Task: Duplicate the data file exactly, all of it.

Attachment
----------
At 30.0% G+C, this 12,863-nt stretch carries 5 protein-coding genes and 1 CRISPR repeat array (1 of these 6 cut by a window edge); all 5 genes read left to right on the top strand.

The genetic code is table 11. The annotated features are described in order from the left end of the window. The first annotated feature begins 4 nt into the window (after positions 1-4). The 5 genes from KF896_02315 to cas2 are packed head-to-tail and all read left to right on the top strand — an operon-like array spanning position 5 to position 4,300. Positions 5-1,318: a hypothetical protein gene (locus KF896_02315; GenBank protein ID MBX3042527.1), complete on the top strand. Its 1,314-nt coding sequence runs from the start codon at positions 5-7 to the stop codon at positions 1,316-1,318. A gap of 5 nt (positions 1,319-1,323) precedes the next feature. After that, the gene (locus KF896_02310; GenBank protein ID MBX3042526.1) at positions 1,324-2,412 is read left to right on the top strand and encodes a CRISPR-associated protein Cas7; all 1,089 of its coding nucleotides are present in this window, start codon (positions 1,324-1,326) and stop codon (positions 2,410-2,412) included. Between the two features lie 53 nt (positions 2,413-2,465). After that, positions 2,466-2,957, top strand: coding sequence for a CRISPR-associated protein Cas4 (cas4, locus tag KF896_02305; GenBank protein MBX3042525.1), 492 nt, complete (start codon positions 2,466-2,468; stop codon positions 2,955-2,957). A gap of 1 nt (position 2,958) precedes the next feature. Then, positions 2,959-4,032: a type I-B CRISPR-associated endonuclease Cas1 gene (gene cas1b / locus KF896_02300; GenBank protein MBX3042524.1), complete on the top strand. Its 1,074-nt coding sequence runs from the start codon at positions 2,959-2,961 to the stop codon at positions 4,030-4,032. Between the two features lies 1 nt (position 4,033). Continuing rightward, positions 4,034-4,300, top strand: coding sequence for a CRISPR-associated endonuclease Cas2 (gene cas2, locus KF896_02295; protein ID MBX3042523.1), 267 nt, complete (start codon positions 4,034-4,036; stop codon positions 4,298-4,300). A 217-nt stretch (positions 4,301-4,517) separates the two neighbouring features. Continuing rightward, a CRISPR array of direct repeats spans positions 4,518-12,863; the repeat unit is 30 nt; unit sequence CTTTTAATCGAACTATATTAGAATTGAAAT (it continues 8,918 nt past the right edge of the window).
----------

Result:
At 30.0% G+C, this 12,863-nt stretch carries 5 protein-coding genes and 1 CRISPR repeat array (1 of these 6 cut by a window edge); all 5 genes read left to right on the top strand.

The genetic code is table 11. The annotated features are described in order from the left end of the window. The first annotated feature begins 4 nt into the window (after positions 1-4). The 5 genes from KF896_02315 to cas2 are packed head-to-tail and all read left to right on the top strand — an operon-like array spanning position 5 to position 4,300. Positions 5-1,318: a hypothetical protein gene (locus KF896_02315; GenBank protein ID MBX3042527.1), complete on the top strand. Its 1,314-nt coding sequence runs from the start codon at positions 5-7 to the stop codon at positions 1,316-1,318. A gap of 5 nt (positions 1,319-1,323) precedes the next feature. After that, the gene (locus KF896_02310; GenBank protein ID MBX3042526.1) at positions 1,324-2,412 is read left to right on the top strand and encodes a CRISPR-associated protein Cas7; all 1,089 of its coding nucleotides are present in this window, start codon (positions 1,324-1,326) and stop codon (positions 2,410-2,412) included. Between the two features lie 53 nt (positions 2,413-2,465). After that, positions 2,466-2,957, top strand: coding sequence for a CRISPR-associated protein Cas4 (cas4, locus tag KF896_02305; GenBank protein MBX3042525.1), 492 nt, complete (start codon positions 2,466-2,468; stop codon positions 2,955-2,957). A gap of 1 nt (position 2,958) precedes the next feature. Then, positions 2,959-4,032: a type I-B CRISPR-associated endonuclease Cas1 gene (gene cas1b / locus KF896_02300; GenBank protein MBX3042524.1), complete on the top strand. Its 1,074-nt coding sequence runs from the start codon at positions 2,959-2,961 to the stop codon at positions 4,030-4,032. Between the two features lies 1 nt (position 4,033). Continuing rightward, positions 4,034-4,300, top strand: coding sequence for a CRISPR-associated endonuclease Cas2 (gene cas2, locus KF896_02295; protein ID MBX3042523.1), 267 nt, complete (start codon positions 4,034-4,036; stop codon positions 4,298-4,300). A 217-nt stretch (positions 4,301-4,517) separates the two neighbouring features. Continuing rightward, a CRISPR array of direct repeats spans positions 4,518-12,863; the repeat unit is 30 nt; unit sequence CTTTTAATCGAACTATATTAGAATTGAAAT (it continues 8,918 nt past the right edge of the window).